c: 3
};

Object.defineProperty(obj, "a", {
	configurable: false
});

Object.defineProperty(obj, "a", {
	enumerable: false	
});	//Uncaught TypeError: Cannot redefine property: a

Example #4: Trying to remove a non-configurable property using the ‘delete’ keyword (non-strict mode):

var obj = {
	a: 1,
    b: 2,
    c: 3
};

Object.defineProperty(obj, "a", {
	configurable: false
});

console.log(obj);	//{a: 1, b: 2, c: 3}
delete obj.c;
console.log(obj);	//{a: 1, b: 2}
delete obj.a;	//Fails silently
console.log(obj);	//{a: 1, b: 2}	(a is still here)

Example #5: Trying to remove a non-configurable property using the ‘delete’ keyword (strict mode):

"use strict"

var obj = {
	a: 1,
    b: 2,
    c: 3
};

Object.defineProperty(obj, "a", {
	configurable: false
});

console.log(obj);	//{a: 1, b: 2, c: 3}
delete obj.c;
console.log(obj);	//{a: 1, b: 2}
delete obj.a;	//Uncaught TypeError: Cannot delete property 'a'

Example #6: Setting ‘writable’ to false even when ‘configurable’ has already been set to false

Have you noticed that in Example #3 the property we tried to change after setting ‘configurable’ to true is the ‘enumerable’ property even though we haven’t talked about it yet? Well the reason why, is that there is an exception to what cannot be changed once configurable is set to false and that is when ‘writable’ is true. See the next example:

"use strict"

var obj = {
	a: 1,
    b: 2,
    c: 3
};

//We set configurable to false so theoretically we cannot change anything from here on
Object.defineProperty(obj, "b", {
	configurable: false
});

//You would expect an error but this operation completes
Object.defineProperty(obj, "b", {
	writable: false
});

obj.b = 120;	//Oops! Type error

If you run this piece of code you’re going to see that we managed to successfully make ‘b’ immutable even with ‘configurable’ set to false. And this is the one and only exception to the rule. Also note that if we try to change ‘writable’ back to true it won’t work as the exception is not bidirectional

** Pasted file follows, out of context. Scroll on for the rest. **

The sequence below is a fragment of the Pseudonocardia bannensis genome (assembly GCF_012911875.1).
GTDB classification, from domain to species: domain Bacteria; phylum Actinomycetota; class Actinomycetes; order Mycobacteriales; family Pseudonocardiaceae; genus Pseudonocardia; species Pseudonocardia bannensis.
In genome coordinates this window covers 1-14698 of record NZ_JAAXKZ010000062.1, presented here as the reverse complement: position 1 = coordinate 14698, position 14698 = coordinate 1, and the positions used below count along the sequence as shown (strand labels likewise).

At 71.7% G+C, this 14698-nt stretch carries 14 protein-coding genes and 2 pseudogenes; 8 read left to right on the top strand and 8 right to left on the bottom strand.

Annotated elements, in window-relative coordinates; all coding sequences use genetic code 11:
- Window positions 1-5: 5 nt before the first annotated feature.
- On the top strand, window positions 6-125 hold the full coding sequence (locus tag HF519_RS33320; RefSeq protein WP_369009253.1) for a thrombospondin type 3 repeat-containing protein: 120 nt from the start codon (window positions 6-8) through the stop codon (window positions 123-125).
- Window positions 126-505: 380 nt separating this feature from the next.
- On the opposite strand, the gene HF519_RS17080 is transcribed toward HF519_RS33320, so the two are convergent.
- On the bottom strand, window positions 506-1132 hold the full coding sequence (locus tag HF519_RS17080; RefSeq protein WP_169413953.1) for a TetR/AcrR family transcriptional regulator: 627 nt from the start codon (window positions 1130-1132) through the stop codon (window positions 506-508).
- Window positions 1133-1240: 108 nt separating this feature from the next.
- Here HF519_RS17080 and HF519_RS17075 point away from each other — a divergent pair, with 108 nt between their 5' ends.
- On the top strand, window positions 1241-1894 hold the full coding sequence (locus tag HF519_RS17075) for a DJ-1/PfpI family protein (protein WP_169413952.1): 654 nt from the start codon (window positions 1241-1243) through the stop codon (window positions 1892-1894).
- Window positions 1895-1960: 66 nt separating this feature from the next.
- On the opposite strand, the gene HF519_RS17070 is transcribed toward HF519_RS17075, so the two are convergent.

Enumerable

  • If set to true the property is enumerable and will show up in a for .. In loop
  • If set to false the property will not show up in a for..in loop

 

Example #7: Omitting a property from the list of enumerables

function printEverything(obj){
	for(var prop in obj){
    	if(obj.hasOwnProperty(prop)){
        	console.log(prop + ": " + obj[prop]);
        }
    }
}

var obj = {
	a: 1,
    b: 2,
    c: 3
}

printEverything(obj);	//a: 1, b: 2, c: 3
Object.defineProperty(obj, "b", {
	enumerable: false
});
console.log("");
printEverything(obj);	//a: 1, c: 3

The most common use case scenario for modifying property descriptors will probably be when you want to create an immutable property. See the following example:

Example #8: Real life scenario: Immutable Property

var obj = {
	a: 1,
    b: 2
}

//We create a new property in 'obj' setting it to 18. That value cannot be changed. 'enumerable' set to true by default
Object.defineProperty(obj, "c", {
	value: 18,
    writable: false,
    configurable: false
});

console.log(obj);	//{ a: 1, b: 2, c: 18 }
obj.c = 5;
console.log(obj.c);	//18, No error, we're not in strict mode

That’s all for now. I will be coming back with another blog post discussing more stuff about property descriptors and how you can perform common descriptor operations faster with the use of methods like seal, freeze and preventExtensions. Until then.. Keep coding….

Leave a Reply

Your email address will not be published. Required fields are marked *